Even if he has the $2 billion and the league approves him, Mayweather will need partners in this process. The only NBA team publicly known to be for sale is the Phoenix Suns and the sale price for that may be double the $2 billion number Mayweather threw out. As for potential expansion teams (probably headed to Seattle and Las Vegas), those are years away according to league sources (think the second half of this decade), and the entry price to get into those is going to be well above $2 billion.

BONUS THING TO KNOW: Jose Alvarado put up a 38-spot for the Pelicans and had the New Orleans fans singing his name.

Jose Alvarado had Pelicans’ fans singing his name after 38-point game

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NEW ORLEANS (AP) — Jose Alvarado brought fans to their feet repeatedly, and they gleefully sang his name.

Alvarado highlighted a career-high 38-point performance with a career-best eight 3-pointers, and the Pelicans won their fourth straight game by beating the Denver Nuggets 121-106 on Sunday.

“I’m happy he had a big night,” Pelicans coach Willie Green said. “It’s fun. This is why you watch the game. This is why guys go out and compete and work hard, to have moments like this.”

Alvarado, a 6-foot guard whose production has far exceeded expectations since he went undrafted out of Georgia Tech in 2021, came off the bench with the Pelicans trailing by 14 in the first quarter and immediately scored eight points during an 11-1 run.

“Jose, in that moment, he felt his number was called and he he had to make a play – do something. He did that and more,” said Pelicans star forward Zion Williamson, who added 25 points in his typically forceful way around the basket. “The shots he made were huge.”

It wasn’t long before fans began serenading Alvarado with a soccer-crowd-style chant replacing “Ole,” with “Jose.”

“Jose was the guy tonight,” Nuggets forward Bruce Brown said. “He killed us.”

Denver coach Mike Malone said his team “never adjusted” when it became apparent Alvarado was going to be a premier scorer in the game.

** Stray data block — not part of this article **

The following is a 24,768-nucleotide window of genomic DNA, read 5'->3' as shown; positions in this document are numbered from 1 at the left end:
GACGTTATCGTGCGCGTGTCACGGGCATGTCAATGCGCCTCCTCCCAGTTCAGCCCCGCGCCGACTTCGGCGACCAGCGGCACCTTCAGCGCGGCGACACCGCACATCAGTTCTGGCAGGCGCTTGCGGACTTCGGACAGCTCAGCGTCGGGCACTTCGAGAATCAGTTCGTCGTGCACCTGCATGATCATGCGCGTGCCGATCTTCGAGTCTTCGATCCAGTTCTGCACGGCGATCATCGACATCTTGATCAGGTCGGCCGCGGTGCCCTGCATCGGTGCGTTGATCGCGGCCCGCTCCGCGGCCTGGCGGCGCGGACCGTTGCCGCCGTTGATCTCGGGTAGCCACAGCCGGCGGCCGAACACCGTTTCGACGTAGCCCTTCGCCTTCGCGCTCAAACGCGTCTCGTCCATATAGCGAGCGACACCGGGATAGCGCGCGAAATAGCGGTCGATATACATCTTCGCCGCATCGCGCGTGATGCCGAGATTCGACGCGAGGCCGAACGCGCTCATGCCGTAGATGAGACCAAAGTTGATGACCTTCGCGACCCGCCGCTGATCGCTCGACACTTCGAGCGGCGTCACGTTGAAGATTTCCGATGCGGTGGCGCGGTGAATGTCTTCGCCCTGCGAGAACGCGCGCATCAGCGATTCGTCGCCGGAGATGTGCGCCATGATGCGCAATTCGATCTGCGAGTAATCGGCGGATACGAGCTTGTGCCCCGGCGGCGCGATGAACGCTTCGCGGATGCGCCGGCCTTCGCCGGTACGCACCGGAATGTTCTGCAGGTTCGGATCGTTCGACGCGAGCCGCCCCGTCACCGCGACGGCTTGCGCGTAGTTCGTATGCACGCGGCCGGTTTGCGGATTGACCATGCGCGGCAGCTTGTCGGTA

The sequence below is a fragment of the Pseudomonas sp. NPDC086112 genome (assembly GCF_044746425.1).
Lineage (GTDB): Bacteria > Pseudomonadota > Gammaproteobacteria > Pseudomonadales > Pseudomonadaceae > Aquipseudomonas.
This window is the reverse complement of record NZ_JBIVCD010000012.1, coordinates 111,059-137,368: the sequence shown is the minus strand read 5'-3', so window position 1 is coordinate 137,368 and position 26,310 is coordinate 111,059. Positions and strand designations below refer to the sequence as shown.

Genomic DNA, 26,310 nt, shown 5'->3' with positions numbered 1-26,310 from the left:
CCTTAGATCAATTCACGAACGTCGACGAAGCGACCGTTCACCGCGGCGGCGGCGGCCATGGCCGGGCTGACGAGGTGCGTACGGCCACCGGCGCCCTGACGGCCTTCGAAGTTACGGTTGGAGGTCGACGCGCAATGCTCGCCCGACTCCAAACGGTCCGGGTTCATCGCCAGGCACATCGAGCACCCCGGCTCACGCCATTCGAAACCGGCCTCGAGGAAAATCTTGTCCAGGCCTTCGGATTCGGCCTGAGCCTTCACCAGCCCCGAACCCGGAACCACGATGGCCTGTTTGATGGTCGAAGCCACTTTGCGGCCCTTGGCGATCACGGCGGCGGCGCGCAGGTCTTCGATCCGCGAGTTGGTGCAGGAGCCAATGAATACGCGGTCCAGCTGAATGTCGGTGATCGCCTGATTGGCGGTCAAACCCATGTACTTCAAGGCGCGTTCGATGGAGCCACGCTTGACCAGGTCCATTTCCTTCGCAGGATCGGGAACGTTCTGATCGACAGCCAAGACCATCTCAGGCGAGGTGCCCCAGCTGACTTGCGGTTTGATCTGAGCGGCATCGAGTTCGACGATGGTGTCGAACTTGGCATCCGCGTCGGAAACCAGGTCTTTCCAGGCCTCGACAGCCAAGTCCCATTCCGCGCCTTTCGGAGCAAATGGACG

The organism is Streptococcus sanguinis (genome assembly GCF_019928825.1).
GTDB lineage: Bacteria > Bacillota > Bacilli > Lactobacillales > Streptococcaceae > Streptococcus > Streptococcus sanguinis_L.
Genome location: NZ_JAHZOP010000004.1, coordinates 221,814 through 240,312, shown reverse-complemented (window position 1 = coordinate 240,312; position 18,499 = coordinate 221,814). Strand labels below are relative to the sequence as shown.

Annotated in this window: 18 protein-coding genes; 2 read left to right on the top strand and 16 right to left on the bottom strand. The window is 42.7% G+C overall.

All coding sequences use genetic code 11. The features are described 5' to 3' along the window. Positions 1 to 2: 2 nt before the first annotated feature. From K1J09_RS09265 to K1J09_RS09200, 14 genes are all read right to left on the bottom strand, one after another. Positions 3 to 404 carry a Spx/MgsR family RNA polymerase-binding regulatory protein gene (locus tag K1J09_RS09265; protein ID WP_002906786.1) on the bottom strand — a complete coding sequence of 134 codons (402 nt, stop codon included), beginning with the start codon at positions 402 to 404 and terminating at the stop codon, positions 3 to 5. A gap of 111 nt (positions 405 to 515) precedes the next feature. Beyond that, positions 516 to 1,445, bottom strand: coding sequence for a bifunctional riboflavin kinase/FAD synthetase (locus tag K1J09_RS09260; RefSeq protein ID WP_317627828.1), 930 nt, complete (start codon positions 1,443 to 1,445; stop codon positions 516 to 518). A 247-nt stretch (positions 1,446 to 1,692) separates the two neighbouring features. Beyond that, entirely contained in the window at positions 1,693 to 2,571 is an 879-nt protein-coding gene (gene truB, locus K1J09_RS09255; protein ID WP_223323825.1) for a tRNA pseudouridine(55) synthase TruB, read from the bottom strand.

“Give him credit,” Malone said, “but we did a poor job, obviously, of guarding him.”

Alvarado hit 12 of 19 shots and missed just three of his 11 3-point attempts. He also scored on explosive driving floaters over significantly taller defenders in the lane.

“I’m not a big scorer,” said Alvarado, whose game-high in college was 29 points.

He couldn’t recall scoring as many as 38 at any level, adding with a smile, “This is the one I’m going to remember.”

When he checked out of the game, the crowd rose to its feet and cheered wildly. Teammates hugged Alvarado as he came to the bench, and some playfully poured water over his head after the game ended.

“This team is special,” Alvarado said. “It’s more than just teammates to us. We’re all brothers and we all want to see each other win. When someone’s hot, they’re going to give you the ball and that’s what they did.”

Because Alvarado lacks the “physical attributes a prototypical NBA player would have,” Williamson said, the reserve guard represents the type of “underdog story” people love.

“He’s making an impact. He’s the X-factor for us,” Williamson said. “So, when people see that, and he’s telling them to stand up and get hyped, it’s infectious energy. You can’t help but want to be a part of that.”

Jonas Valanciunas added 13 points for New Orleans despite being limited to less than 14 minutes by foul trouble. Willy Hernangomez, who played nearly 20 minutes in place of Valanciunas, responded with 12 points and eight rebounds.